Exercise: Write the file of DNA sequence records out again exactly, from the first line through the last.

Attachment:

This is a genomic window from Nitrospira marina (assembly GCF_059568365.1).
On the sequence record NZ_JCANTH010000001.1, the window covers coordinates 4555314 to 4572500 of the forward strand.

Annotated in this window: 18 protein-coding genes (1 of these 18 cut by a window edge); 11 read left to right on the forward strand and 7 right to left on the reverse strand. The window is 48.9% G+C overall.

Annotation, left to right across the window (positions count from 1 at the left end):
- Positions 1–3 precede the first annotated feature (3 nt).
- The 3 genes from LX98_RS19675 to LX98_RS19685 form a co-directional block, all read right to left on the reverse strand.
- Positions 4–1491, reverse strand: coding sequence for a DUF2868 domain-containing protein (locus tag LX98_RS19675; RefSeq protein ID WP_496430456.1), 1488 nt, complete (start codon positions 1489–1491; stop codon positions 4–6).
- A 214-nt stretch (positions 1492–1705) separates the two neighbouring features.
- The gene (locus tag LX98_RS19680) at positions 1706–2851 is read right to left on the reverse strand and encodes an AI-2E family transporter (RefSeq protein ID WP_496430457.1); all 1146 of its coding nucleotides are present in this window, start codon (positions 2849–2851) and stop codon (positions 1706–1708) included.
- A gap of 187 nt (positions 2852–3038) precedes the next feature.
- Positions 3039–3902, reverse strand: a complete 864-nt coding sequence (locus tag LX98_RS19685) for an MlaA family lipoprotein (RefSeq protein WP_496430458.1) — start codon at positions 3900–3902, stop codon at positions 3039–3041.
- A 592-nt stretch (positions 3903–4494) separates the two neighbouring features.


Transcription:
This is a genomic window from Nitrospira marina (assembly GCF_059568365.1).
On the sequence record NZ_JCANTH010000001.1, the window covers coordinates 4555314 to 4572500 of the forward strand.

Annotated in this window: 18 protein-coding genes (1 of these 18 cut by a window edge); 11 read left to right on the forward strand and 7 right to left on the reverse strand. The window is 48.9% G+C overall.

Annotation, left to right across the window (positions count from 1 at the left end):
- Positions 1–3 precede the first annotated feature (3 nt).
- The 3 genes from LX98_RS19675 to LX98_RS19685 form a co-directional block, all read right to left on the reverse strand.
- Positions 4–1491, reverse strand: coding sequence for a DUF2868 domain-containing protein (locus tag LX98_RS19675; RefSeq protein ID WP_496430456.1), 1488 nt, complete (start codon positions 1489–1491; stop codon positions 4–6).
- A 214-nt stretch (positions 1492–1705) separates the two neighbouring features.
- The gene (locus tag LX98_RS19680) at positions 1706–2851 is read right to left on the reverse strand and encodes an AI-2E family transporter (RefSeq protein ID WP_496430457.1); all 1146 of its coding nucleotides are present in this window, start codon (positions 2849–2851) and stop codon (positions 1706–1708) included.
- A gap of 187 nt (positions 2852–3038) precedes the next feature.
- Positions 3039–3902, reverse strand: a complete 864-nt coding sequence (locus tag LX98_RS19685) for an MlaA family lipoprotein (RefSeq protein WP_496430458.1) — start codon at positions 3900–3902, stop codon at positions 3039–3041.
- A 592-nt stretch (positions 3903–4494) separates the two neighbouring features.